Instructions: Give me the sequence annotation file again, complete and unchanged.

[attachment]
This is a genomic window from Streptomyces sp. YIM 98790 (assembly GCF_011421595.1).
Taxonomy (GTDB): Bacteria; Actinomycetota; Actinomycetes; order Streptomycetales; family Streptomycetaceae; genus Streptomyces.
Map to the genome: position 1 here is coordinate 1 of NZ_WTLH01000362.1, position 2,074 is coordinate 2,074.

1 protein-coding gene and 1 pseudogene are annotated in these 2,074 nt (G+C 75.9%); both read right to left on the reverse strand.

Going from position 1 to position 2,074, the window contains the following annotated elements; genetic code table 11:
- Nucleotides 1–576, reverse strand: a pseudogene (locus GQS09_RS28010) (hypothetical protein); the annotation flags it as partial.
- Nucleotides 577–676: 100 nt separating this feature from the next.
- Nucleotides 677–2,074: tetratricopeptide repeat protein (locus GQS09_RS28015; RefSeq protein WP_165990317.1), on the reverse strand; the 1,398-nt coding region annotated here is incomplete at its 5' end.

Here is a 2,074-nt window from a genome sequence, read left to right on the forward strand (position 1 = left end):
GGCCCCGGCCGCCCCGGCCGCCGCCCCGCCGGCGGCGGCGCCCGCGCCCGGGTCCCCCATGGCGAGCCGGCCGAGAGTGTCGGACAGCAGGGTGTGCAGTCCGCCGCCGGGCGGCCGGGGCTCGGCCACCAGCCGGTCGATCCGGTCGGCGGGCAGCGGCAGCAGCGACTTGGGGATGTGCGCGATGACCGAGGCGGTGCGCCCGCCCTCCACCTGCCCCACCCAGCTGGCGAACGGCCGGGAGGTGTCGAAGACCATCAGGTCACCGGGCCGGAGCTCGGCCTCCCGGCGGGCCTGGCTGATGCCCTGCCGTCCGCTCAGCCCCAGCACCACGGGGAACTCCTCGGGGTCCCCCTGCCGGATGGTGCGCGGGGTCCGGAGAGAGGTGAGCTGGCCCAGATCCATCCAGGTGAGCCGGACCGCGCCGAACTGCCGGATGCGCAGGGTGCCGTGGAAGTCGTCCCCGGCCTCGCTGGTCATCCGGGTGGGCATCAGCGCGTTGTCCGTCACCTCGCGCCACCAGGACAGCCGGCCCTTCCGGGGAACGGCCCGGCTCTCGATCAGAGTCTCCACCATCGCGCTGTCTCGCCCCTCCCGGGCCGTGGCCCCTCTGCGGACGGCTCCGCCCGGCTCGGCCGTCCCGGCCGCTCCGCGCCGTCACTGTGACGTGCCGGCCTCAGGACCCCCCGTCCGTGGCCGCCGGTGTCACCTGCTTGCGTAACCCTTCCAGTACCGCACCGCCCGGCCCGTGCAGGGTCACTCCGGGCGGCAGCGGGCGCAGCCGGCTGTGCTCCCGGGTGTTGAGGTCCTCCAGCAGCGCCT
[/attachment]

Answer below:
This is a genomic window from Streptomyces sp. YIM 98790 (assembly GCF_011421595.1).
Taxonomy (GTDB): Bacteria; Actinomycetota; Actinomycetes; order Streptomycetales; family Streptomycetaceae; genus Streptomyces.
Map to the genome: position 1 here is coordinate 1 of NZ_WTLH01000362.1, position 2,074 is coordinate 2,074.

1 protein-coding gene and 1 pseudogene are annotated in these 2,074 nt (G+C 75.9%); both read right to left on the reverse strand.

Going from position 1 to position 2,074, the window contains the following annotated elements; genetic code table 11:
- Nucleotides 1–576, reverse strand: a pseudogene (locus GQS09_RS28010) (hypothetical protein); the annotation flags it as partial.
- Nucleotides 577–676: 100 nt separating this feature from the next.
- Nucleotides 677–2,074: tetratricopeptide repeat protein (locus GQS09_RS28015; RefSeq protein WP_165990317.1), on the reverse strand; the 1,398-nt coding region annotated here is incomplete at its 5' end.

Here is a 2,074-nt window from a genome sequence, read left to right on the forward strand (position 1 = left end):
GGCCCCGGCCGCCCCGGCCGCCGCCCCGCCGGCGGCGGCGCCCGCGCCCGGGTCCCCCATGGCGAGCCGGCCGAGAGTGTCGGACAGCAGGGTGTGCAGTCCGCCGCCGGGCGGCCGGGGCTCGGCCACCAGCCGGTCGATCCGGTCGGCGGGCAGCGGCAGCAGCGACTTGGGGATGTGCGCGATGACCGAGGCGGTGCGCCCGCCCTCCACCTGCCCCACCCAGCTGGCGAACGGCCGGGAGGTGTCGAAGACCATCAGGTCACCGGGCCGGAGCTCGGCCTCCCGGCGGGCCTGGCTGATGCCCTGCCGTCCGCTCAGCCCCAGCACCACGGGGAACTCCTCGGGGTCCCCCTGCCGGATGGTGCGCGGGGTCCGGAGAGAGGTGAGCTGGCCCAGATCCATCCAGGTGAGCCGGACCGCGCCGAACTGCCGGATGCGCAGGGTGCCGTGGAAGTCGTCCCCGGCCTCGCTGGTCATCCGGGTGGGCATCAGCGCGTTGTCCGTCACCTCGCGCCACCAGGACAGCCGGCCCTTCCGGGGAACGGCCCGGCTCTCGATCAGAGTCTCCACCATCGCGCTGTCTCGCCCCTCCCGGGCCGTGGCCCCTCTGCGGACGGCTCCGCCCGGCTCGGCCGTCCCGGCCGCTCCGCGCCGTCACTGTGACGTGCCGGCCTCAGGACCCCCCGTCCGTGGCCGCCGGTGTCACCTGCTTGCGTAACCCTTCCAGTACCGCACCGCCCGGCCCGTGCAGGGTCACTCCGGGCGGCAGCGGGCGCAGCCGGCTGTGCTCCCGGGTGTTGAGGTCCTCCAGCAGCGCCT